POLITICS: Close the Dáil Bar immediately and set an example

30 November 2017
By Elaine Murphy

The Government must stop treating those living and working in rural Ireland as second-class citizens – says TD

The vocal West Cork TD Michael Collins (Ind)

Deputy Michael Collins has called on the Minister for Transport, Tourism and Sport, Shane Ross to remember that his Road Traffic (Amendment) 2017 bill will cause further economic and social problems in small rural towns and villages across the country.

The Road Traffic (Amendment) 2017 bill will see an automatic disqualification from driving in the case of a person paying a fixed charge in respect of a drink driving offence.

‘Where is the Minister going with this Bill?’, Deputy Collins said. This is an anti-rural Bill as far as I can see. I want to ask the Minister, what has he against the people of rural Ireland. He certainly has seems to have set on the people and the communities this Bill, and with a number of other issues I could mention.’

‘I do not agree with excessive drinking,’ Deputy Collins continued. There are many other factors resulting in people being killed on our roadsides. Minister Ross should start by not bringing this Bill to the Dáil that will, obviously, damage rural Ireland. Indeed, if the Minister wants to set an example, why not bring in a Bill to shut the bar in Leinster House. In my view, it should be shut because we should not have a place of drink in Dáil Éireann.’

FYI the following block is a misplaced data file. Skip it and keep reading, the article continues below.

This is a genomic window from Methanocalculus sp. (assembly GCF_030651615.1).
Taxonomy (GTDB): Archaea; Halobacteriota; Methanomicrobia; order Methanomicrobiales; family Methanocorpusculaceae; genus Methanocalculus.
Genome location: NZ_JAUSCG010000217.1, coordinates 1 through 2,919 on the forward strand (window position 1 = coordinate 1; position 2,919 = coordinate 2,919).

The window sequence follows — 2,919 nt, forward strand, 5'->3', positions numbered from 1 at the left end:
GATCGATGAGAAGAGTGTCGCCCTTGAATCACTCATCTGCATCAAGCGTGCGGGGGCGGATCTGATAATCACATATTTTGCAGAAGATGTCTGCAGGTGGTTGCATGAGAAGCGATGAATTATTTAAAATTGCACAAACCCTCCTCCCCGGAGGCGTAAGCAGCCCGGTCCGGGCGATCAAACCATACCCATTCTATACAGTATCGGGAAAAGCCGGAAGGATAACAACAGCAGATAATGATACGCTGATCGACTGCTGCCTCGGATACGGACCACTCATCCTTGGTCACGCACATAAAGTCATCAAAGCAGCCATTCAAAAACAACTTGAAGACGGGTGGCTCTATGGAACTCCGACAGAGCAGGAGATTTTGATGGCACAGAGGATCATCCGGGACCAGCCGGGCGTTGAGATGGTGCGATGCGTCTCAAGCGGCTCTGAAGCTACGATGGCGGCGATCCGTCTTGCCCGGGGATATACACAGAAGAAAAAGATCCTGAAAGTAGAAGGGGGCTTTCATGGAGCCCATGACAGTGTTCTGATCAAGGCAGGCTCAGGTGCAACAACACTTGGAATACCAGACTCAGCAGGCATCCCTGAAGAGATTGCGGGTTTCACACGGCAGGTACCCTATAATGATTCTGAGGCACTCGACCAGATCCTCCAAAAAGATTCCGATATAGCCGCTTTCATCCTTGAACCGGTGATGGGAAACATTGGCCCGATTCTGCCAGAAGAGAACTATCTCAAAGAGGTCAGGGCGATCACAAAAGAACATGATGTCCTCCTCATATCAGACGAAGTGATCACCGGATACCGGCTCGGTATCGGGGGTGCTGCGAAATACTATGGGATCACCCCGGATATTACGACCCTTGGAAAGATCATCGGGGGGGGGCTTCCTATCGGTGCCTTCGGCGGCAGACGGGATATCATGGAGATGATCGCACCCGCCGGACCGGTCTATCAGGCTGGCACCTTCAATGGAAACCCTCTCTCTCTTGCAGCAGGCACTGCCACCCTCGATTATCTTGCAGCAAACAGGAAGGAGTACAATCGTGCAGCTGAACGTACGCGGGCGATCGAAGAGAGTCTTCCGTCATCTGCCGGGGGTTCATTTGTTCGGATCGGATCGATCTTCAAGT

‘The Government talks of rural-proofing Government policy, but that is the biggest cod that was ever mentioned in this Dáil,’ Deputy Collins said. It is a mockery to the people of rural Ireland. The people are being told what the Government is going to do. That is not rural-proofing and this Road Traffic (Amendment) 2017 bill is more of the same. If the Minister wants to go ahead with a measure such as this what has he put in place to help the people of rural Ireland come and go within their community?

‘The Minister speaks of social isolation but I am afraid he does not have a clue what it means. Before this Bill ever reached the Dáil the Minister should have resolved that issue but he did not. He is failing in his duty to the people of Ireland. Our Constitution does not say it looks after the people of urban Ireland, its states that it looks after the people of Ireland. With this Bill the Minister, is failing in his duty to do that.’

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